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Worcester Polytechnic Institute researcher Amity Manning has been awarded a $799,995 grant from the American Cancer Society to determine the role a critical tumor-suppressor protein plays in chromosome errors arising during cell division in cancer cells.
When cancer cells divide, the new cells can have chromosome errors to allow the cancer to develop genetic variability, which can allow tumor cells to evade drug treatment, according to a release from WPI. Researching how an absence of retinoblastoma protein (pRB), which regulates cellular processes, contributes to mis-sorted genetic information in tumor cells could possibly lead to future cancer therapies.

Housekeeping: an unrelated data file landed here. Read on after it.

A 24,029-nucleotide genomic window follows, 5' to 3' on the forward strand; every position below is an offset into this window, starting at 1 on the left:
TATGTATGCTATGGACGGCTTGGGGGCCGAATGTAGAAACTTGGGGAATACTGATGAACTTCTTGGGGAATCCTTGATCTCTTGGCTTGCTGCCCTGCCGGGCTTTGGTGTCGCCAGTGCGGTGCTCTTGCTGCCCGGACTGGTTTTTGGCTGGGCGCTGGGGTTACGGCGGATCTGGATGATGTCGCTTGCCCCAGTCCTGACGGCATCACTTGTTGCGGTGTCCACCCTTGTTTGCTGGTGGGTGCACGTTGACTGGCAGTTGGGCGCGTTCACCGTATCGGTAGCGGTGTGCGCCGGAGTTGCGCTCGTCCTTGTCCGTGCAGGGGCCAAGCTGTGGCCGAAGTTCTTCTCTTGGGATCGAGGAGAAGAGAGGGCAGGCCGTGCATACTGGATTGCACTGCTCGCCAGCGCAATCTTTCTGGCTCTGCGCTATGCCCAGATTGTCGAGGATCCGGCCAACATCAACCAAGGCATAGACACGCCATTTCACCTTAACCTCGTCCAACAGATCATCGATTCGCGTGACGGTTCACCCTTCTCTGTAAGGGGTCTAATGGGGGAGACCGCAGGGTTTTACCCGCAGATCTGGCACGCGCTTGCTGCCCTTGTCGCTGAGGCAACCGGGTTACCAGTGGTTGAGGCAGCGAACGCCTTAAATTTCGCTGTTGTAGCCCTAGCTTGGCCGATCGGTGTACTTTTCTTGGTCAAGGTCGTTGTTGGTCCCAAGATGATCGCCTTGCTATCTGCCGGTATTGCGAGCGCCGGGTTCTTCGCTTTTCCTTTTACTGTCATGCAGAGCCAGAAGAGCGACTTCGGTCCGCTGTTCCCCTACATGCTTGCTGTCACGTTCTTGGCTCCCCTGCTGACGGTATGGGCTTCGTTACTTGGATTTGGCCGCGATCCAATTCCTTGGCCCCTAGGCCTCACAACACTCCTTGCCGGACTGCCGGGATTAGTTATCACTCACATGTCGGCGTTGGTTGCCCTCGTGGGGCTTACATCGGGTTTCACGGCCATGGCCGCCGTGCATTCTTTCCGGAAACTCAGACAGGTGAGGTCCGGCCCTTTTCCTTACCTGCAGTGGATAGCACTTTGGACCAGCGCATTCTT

“Without pRB, subtle defects may arise in the centromere that allow some chromosomes to sort improperly, so we will define which proteins are involved in the erroneous sorting and determine whether other regulators could correct the errors,” Manning said in the release.
Manning will collaborate with researchers at the University of Massachusetts Medical School in Worcester who have expertise in genomics, bioinformatics analyses and DNA analysis methods. She will have access to the medical school’s electron microscopy facility for imaging studies of chromosomal structures.
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